The present invention provides a method and system for providing a magnetoresistive sensor and a read head that includes the magnetoresistive sensor. The method and system comprise providing a pinned layer, a nonmagnetic spacer layer and a composite sensor layer. The pinned layer has a first magnetization that is pinned in a particular direction. The nonmagnetic spacer layer resides between the composite sensor layer and the pinned layer. The composite sensor layer includes a CoFe layer and a composite layer adjacent to the CoFe layer. The composite layer includes CoFe and at least one of Ta, Hf, Ti, Nb, Zr, Au, Ag, Cu, B, C, O2, H2 and N2.

According to the system and method disclosed herein, the present invention provides a magnetoresistive sensor having improved performance for smaller thicknesses of the CoFe layer in the composite sensor layer.

BRIEF DESCRIPTION OF THE DRAWINGS

FIG. 1 is a diagram of a conventional magnetoresistive sensor.

FIG. 2 is a flow chart depicting a conventional method for providing a conventional magnetoresistive sensor.

FIG. 3A is a diagram of one embodiment of a magnetoresistive head in accordance with the present invention.

FIG. 3B is a diagram of one embodiment of a magnetoresistive sensor in accordance with the present invention.

FIGS. 4A and 4B are graphs depicting thermal stability of one embodiment of a magnetoresistive sensor in accordance with the present invention.

FIG. 5 is a flow chart depicting one embodiment of a method in accordance with the present invention for providing a magnetoresistive head.

FIG. 6 is a flow chart depicting one embodiment of a method in accordance with the present invention for providing a magnetoresistive sensor.

DETAILED DESCRIPTION OF THE INVENTION

The present invention relates to an improvement in read heads. The following description is presented to enable one of ordinary skill in the art to make and use the invention and is provided in the context of a patent application and its requirements. Various modifications to the preferred embodiment will be readily apparent to those skilled in the art and the generic principles herein may be applied to other embodiments. Thus, the present invention is not intended to be limited to the embodiment shown, but is to be accorded the widest scope consistent with the principles and features described herein.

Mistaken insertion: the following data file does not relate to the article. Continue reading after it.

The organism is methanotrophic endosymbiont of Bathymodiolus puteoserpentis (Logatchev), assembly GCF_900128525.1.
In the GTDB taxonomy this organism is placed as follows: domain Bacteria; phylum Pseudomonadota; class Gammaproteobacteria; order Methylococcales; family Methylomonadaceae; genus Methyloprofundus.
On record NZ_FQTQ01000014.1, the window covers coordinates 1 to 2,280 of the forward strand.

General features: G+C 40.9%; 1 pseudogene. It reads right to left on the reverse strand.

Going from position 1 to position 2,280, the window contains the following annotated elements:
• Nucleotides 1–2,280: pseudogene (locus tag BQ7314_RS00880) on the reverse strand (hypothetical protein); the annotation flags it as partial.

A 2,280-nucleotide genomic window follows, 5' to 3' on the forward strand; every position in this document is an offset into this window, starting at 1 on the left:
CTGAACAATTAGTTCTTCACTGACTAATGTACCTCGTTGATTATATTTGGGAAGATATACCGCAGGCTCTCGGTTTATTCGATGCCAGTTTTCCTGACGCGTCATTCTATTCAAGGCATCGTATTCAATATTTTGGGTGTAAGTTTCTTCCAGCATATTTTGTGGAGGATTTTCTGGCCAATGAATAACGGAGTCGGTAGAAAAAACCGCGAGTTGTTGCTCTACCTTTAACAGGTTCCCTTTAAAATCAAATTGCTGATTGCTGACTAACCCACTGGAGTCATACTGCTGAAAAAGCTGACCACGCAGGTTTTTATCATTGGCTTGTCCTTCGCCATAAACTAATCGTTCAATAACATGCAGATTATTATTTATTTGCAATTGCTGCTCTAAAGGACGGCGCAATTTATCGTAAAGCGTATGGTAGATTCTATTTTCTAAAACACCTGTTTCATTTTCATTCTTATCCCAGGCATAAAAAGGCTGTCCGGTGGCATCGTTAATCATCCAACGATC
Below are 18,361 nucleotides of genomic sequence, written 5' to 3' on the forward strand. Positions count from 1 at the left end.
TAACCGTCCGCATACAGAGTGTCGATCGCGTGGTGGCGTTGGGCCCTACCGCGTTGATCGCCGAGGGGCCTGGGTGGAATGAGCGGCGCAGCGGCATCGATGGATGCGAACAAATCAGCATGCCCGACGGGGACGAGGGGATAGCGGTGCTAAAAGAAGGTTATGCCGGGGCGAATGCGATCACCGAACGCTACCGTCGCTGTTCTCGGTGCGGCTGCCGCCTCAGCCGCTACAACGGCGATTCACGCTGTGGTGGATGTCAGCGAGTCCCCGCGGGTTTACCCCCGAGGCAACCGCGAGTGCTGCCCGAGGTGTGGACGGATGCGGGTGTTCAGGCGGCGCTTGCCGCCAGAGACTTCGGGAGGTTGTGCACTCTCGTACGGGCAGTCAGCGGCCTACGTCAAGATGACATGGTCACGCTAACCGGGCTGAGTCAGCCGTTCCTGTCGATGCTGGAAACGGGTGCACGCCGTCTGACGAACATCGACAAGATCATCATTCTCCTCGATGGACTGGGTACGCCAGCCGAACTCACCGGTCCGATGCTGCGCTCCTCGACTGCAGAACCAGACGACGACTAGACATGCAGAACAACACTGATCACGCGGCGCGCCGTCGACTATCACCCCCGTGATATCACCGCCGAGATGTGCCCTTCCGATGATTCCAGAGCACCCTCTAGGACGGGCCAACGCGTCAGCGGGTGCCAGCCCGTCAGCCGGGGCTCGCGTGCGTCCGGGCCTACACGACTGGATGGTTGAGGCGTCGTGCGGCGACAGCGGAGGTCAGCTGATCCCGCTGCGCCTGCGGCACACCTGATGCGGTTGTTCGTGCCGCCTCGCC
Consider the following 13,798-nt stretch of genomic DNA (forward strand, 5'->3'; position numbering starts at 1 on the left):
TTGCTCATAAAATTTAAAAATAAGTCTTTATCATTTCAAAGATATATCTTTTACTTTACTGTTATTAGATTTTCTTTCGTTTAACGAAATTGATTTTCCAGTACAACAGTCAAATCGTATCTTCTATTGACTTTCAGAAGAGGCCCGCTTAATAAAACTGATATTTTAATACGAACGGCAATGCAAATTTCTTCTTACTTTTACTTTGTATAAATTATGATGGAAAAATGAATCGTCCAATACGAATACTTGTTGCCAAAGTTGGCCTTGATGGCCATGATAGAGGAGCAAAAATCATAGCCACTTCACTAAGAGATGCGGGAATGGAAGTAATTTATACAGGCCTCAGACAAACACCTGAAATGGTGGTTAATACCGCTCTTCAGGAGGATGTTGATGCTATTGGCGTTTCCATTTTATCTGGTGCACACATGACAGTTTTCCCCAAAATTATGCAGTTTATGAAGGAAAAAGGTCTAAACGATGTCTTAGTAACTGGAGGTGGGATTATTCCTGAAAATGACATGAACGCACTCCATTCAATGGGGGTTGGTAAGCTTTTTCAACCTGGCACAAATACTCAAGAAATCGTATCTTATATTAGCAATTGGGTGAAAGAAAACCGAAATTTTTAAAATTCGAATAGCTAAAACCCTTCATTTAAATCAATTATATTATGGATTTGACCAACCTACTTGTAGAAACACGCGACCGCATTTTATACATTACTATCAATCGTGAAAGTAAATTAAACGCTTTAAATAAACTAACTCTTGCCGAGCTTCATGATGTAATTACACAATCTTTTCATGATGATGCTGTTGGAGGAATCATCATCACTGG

Currently, MR heads are widely used in magnetic recording technology. In conventional MR heads, a conventional MR sensor is used. Such a conventional MR sensor 10 is depicted in FIG. 1. The conventional MR sensor 10 includes a conventional sensor layer 18 that is composed of CoFe. In addition, the current trend in magnetic recording technology is toward the use of thinner sensor layers 18 that can be used to detect lower signals from high-density recording media. However, one of ordinary skill in the art will readily realize that the performance of the conventional CoFe sensor layer 18, and thus the conventional MR sensor 10, dramatically degrades for low thicknesses of the conventional CoFe sensor layer 18. Consequently, the conventional MR sensor 10 may not function for high density recording applications.

The present invention provides a method and system for providing a read head. The method and system comprise providing a shield, a read sensor and an insulating read gap disposed between the shield and the read sensor. In one aspect, the insulating read gap includes at least one oxidized metal layer substantially free of pinholes. In another aspect, the insulating read gap includes at least one bilayer including a first insulating layer having a first insulator and a second insulating layer having a second insulator different from the first insulator.

The present invention will be described in terms of a particular read head having certain components and particular materials. However, one of ordinary skill in the art will readily recognize that this method and system will operate effectively for other heads, other components and other materials. For example, the present invention is preferably used in a merged head including a read head and a write head. In addition, the read head in which the present invention is used could include other sensors and other materials. The present invention is also described in the context of certain methods having particular steps for providing the read sensor and head. However, one of ordinary skill in the art will readily recognize that the present invention is consistent with the use of other methods having different and/or additional steps.

To more particularly illustrate the method and system in accordance with the present invention, refer now to FIG. 3A, depicting one embodiment of a read head 100 in accordance with the present invention. The read head 100 is preferably incorporated into a merged head that includes the read head 100 and a write head (not shown). The read head 100 is preferably built upon a substrate 102 and includes a first shield 104, a first gap 106, an MR sensor 120 in accordance with the present invention, a second gap 108 and a second shield 110. The shields 104 and 110 are preferably conductive and are used to shield the MR sensor 120 from the magnetic field generated by bits (not shown) which are not currently being read. The gaps 104 and 106 are preferably nonmagnetic insulators.